The paid-leave proposal would allow covered workers to take up to 16 weeks of family leave or 26 weeks of medical leave. Workers could take family leave to care for a child after the child’s birth, adoption, or placement in foster care; to care for a seriously ill family member; or to address needs arising from a family member’s active duty military service.

Workers taking family or medical leave would receive 90 percent of their average weekly earnings, up to $1,000 per week. Beginning January 1, 2021, the weekly cap on benefits could be adjusted annually based on the Consumer Price Index published by the United States Department of Labor for the Boston metropolitan area.

The proposed law would create a trust fund into which employers would pay 0.63 percent of each employee’s annual wages, up to half of which could be deducted from employee wages. Beginning October 1, 2021, the contribution rate would be reviewed and adjusted annually to ensure funding of at least 140 percent of the amounts paid out during the previous year.

AIM estimates that the likely cost per week per employee to fund the program will exceed $520 per employee yearly, more than the average $508 per employee that companies now pay for the $1.3 billion Massachusetts Unemployment Insurance program.

The minimum wage proposal would boost the commonwealth’s base wage from the current $11 per hour to $12 in 2019; $13 in 2020; $14 in 2021; and $15 in 2022. The proposed law would also raise the minimum cash wage that must be paid to tipped employees, which was $3.75 per hour as of January 1, 2017, to $5.05 in 2019; $6.35 in 2020; $7.64 in 2021; and $9 in 2022.

Topics: Minimum Wage, Massachusetts economy, Mandated Paid Leave, Paid Family Leave

Employer Confidence Dips; Overall View Remains Optimistic

Posted by Christopher Geehern on Sep 5, 2017 7:30:00 AM

Massachusetts employer confidence edged lower for the second consecutive month during August, but remained comfortably in optimistic territory.

BCI.August.2017.jpgThe Associated Industries of Massachusetts Business Confidence Index (BCI) shed 0.3 points to 61.2 last month, leaving it 7.1 points higher than a year ago. The Index has been essentially flat since April and now stands 0.2 points lower than at the beginning of 2017.

Last month’s slip reflected offsetting trends in employer attitudes about conditions inside and outside their walls. Employers grew less bullish about their own companies during the month, but showed growing optimism about the national economy and about prospects for manufacturers.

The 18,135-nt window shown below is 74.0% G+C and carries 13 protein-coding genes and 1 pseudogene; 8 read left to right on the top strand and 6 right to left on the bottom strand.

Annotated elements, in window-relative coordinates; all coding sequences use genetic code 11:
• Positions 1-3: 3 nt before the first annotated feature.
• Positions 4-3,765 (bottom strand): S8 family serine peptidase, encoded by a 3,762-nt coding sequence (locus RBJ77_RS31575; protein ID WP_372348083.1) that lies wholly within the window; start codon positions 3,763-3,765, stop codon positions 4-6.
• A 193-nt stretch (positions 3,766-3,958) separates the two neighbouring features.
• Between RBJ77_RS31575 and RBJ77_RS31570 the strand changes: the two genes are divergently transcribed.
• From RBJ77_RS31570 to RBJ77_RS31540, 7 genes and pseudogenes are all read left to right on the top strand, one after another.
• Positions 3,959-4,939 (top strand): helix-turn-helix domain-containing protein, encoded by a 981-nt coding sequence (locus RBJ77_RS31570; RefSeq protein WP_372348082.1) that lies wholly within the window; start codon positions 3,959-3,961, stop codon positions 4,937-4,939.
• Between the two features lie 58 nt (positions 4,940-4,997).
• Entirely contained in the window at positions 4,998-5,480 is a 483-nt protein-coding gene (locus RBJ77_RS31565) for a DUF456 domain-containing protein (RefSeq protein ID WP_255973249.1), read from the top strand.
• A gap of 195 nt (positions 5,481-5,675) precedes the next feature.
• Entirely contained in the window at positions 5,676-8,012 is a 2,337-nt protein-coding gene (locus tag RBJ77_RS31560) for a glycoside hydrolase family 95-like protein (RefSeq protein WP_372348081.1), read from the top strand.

“Employer confidence continues to move in a narrow range defined by broad optimism about both the state and national economies,” said Raymond G. Torto, Chair of AIM's Board of Economic Advisors (BEA) and Lecturer, Harvard Graduate School of Design.

“The steady level of confidence readings above the 60 mark reflect a state economy that grew at a 4 percent annual rate during the second quarter while maintaining a steady level of employment growth.”

The AIM Index, based on a survey of Massachusetts employers, has appeared monthly since July 1991. It is calculated on a 100-point scale, with 50 as neutral; a reading above 50 is positive, while below 50 is negative. The Index reached its historic high of 68.5 on two occasions in 1997-98, and its all-time low of 33.3 in February 2009.

The Index has remained above 50 since October 2013.

The constituent indicators that make up the overall Business Confidence Index were mixed during August.

The Massachusetts Index, assessing business conditions within the commonwealth, remained unchanged at 63.2, still 6.3 points higher than in August 2016.

The U.S. Index of national business conditions rose 2.3 points to 60.2 amid strong signs of job expansion nationally. The US Index has risen 10.6 points during the past year, more than any other element of the overall Business Confidence Index.

Still, August marked the 89th consecutive month in which employers have been more optimistic about the Massachusetts economy than the national economy.

The Current Index, which assesses overall business conditions at the time of the survey, edged up 0.1 points points to 61.3 while the Future Index, measuring expectations for six months out, dropped 0.6 points to 61.2. The Future Index ended the month 6.3 points higher than a year ago.